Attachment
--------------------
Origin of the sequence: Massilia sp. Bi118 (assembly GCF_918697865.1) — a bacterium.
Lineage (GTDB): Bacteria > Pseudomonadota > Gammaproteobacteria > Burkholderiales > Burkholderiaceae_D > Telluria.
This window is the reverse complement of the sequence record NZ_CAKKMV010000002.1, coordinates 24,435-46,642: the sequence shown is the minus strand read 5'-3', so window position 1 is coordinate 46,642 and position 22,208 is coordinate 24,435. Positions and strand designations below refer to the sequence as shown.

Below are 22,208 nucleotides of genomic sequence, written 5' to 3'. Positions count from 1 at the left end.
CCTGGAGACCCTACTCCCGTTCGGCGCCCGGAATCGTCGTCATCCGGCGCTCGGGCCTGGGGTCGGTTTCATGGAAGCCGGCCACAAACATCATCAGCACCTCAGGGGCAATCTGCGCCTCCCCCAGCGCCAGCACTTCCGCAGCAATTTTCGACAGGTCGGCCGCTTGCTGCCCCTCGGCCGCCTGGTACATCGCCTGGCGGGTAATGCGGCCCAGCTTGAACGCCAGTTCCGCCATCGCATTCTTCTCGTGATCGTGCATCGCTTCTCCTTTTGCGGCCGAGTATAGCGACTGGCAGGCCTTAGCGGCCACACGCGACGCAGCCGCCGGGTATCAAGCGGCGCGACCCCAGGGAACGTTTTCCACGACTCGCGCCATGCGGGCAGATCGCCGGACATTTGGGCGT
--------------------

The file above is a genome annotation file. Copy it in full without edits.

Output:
Origin of the sequence: Massilia sp. Bi118 (assembly GCF_918697865.1) — a bacterium.
Lineage (GTDB): Bacteria > Pseudomonadota > Gammaproteobacteria > Burkholderiales > Burkholderiaceae_D > Telluria.
This window is the reverse complement of the sequence record NZ_CAKKMV010000002.1, coordinates 24,435-46,642: the sequence shown is the minus strand read 5'-3', so window position 1 is coordinate 46,642 and position 22,208 is coordinate 24,435. Positions and strand designations below refer to the sequence as shown.

Below are 22,208 nucleotides of genomic sequence, written 5' to 3'. Positions count from 1 at the left end.
CCTGGAGACCCTACTCCCGTTCGGCGCCCGGAATCGTCGTCATCCGGCGCTCGGGCCTGGGGTCGGTTTCATGGAAGCCGGCCACAAACATCATCAGCACCTCAGGGGCAATCTGCGCCTCCCCCAGCGCCAGCACTTCCGCAGCAATTTTCGACAGGTCGGCCGCTTGCTGCCCCTCGGCCGCCTGGTACATCGCCTGGCGGGTAATGCGGCCCAGCTTGAACGCCAGTTCCGCCATCGCATTCTTCTCGTGATCGTGCATCGCTTCTCCTTTTGCGGCCGAGTATAGCGACTGGCAGGCCTTAGCGGCCACACGCGACGCAGCCGCCGGGTATCAAGCGGCGCGACCCCAGGGAACGTTTTCCACGACTCGCGCCATGCGGGCAGATCGCCGGACATTTGGGCGT